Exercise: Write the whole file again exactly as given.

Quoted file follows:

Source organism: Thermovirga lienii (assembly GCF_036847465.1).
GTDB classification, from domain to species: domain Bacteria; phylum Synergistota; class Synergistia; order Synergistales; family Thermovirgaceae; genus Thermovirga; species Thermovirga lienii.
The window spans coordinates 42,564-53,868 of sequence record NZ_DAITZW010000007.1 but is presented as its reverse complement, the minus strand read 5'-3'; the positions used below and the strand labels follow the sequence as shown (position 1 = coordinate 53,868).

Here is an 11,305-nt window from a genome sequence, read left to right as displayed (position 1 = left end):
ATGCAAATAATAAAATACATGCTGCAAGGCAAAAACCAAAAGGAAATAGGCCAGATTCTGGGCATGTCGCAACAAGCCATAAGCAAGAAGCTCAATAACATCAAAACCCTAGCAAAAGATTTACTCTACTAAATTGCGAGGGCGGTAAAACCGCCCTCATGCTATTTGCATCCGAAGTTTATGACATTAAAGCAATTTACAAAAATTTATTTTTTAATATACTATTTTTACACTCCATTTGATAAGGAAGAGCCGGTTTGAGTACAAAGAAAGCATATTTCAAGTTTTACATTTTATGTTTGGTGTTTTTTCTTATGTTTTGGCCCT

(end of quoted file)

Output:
Source organism: Thermovirga lienii (assembly GCF_036847465.1).
GTDB classification, from domain to species: domain Bacteria; phylum Synergistota; class Synergistia; order Synergistales; family Thermovirgaceae; genus Thermovirga; species Thermovirga lienii.
The window spans coordinates 42,564-53,868 of sequence record NZ_DAITZW010000007.1 but is presented as its reverse complement, the minus strand read 5'-3'; the positions used below and the strand labels follow the sequence as shown (position 1 = coordinate 53,868).

Here is an 11,305-nt window from a genome sequence, read left to right as displayed (position 1 = left end):
ATGCAAATAATAAAATACATGCTGCAAGGCAAAAACCAAAAGGAAATAGGCCAGATTCTGGGCATGTCGCAACAAGCCATAAGCAAGAAGCTCAATAACATCAAAACCCTAGCAAAAGATTTACTCTACTAAATTGCGAGGGCGGTAAAACCGCCCTCATGCTATTTGCATCCGAAGTTTATGACATTAAAGCAATTTACAAAAATTTATTTTTTAATATACTATTTTTACACTCCATTTGATAAGGAAGAGCCGGTTTGAGTACAAAGAAAGCATATTTCAAGTTTTACATTTTATGTTTGGTGTTTTTTCTTATGTTTTGGCCCT